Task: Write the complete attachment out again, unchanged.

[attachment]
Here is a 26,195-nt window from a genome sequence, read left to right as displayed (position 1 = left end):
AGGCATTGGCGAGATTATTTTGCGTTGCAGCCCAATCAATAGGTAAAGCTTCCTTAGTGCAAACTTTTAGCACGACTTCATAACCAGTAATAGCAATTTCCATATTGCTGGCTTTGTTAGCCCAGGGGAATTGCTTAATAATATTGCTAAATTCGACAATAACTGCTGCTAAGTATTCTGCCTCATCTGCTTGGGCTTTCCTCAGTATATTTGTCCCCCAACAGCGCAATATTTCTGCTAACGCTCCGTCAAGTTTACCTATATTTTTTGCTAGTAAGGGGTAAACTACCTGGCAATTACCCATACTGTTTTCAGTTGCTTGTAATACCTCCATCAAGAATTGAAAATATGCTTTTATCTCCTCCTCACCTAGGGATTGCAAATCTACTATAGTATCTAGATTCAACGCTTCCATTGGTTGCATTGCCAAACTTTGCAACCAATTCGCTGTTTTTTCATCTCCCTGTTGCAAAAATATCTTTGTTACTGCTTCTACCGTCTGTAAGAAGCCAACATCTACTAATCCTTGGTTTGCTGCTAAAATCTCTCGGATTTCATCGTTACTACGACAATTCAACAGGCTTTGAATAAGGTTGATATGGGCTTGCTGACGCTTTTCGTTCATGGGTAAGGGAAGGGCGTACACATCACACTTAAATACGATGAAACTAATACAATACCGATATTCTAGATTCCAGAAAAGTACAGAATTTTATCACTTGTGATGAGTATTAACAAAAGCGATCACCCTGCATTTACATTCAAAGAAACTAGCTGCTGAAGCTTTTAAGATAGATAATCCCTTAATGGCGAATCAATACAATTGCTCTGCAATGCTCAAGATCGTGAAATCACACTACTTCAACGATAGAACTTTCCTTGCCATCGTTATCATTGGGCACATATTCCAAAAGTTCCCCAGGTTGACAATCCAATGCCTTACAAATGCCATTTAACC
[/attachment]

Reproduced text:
Here is a 26,195-nt window from a genome sequence, read left to right as displayed (position 1 = left end):
AGGCATTGGCGAGATTATTTTGCGTTGCAGCCCAATCAATAGGTAAAGCTTCCTTAGTGCAAACTTTTAGCACGACTTCATAACCAGTAATAGCAATTTCCATATTGCTGGCTTTGTTAGCCCAGGGGAATTGCTTAATAATATTGCTAAATTCGACAATAACTGCTGCTAAGTATTCTGCCTCATCTGCTTGGGCTTTCCTCAGTATATTTGTCCCCCAACAGCGCAATATTTCTGCTAACGCTCCGTCAAGTTTACCTATATTTTTTGCTAGTAAGGGGTAAACTACCTGGCAATTACCCATACTGTTTTCAGTTGCTTGTAATACCTCCATCAAGAATTGAAAATATGCTTTTATCTCCTCCTCACCTAGGGATTGCAAATCTACTATAGTATCTAGATTCAACGCTTCCATTGGTTGCATTGCCAAACTTTGCAACCAATTCGCTGTTTTTTCATCTCCCTGTTGCAAAAATATCTTTGTTACTGCTTCTACCGTCTGTAAGAAGCCAACATCTACTAATCCTTGGTTTGCTGCTAAAATCTCTCGGATTTCATCGTTACTACGACAATTCAACAGGCTTTGAATAAGGTTGATATGGGCTTGCTGACGCTTTTCGTTCATGGGTAAGGGAAGGGCGTACACATCACACTTAAATACGATGAAACTAATACAATACCGATATTCTAGATTCCAGAAAAGTACAGAATTTTATCACTTGTGATGAGTATTAACAAAAGCGATCACCCTGCATTTACATTCAAAGAAACTAGCTGCTGAAGCTTTTAAGATAGATAATCCCTTAATGGCGAATCAATACAATTGCTCTGCAATGCTCAAGATCGTGAAATCACACTACTTCAACGATAGAACTTTCCTTGCCATCGTTATCATTGGGCACATATTCCAAAAGTTCCCCAGGTTGACAATCCAATGCCTTACAAATGCCATTTAACC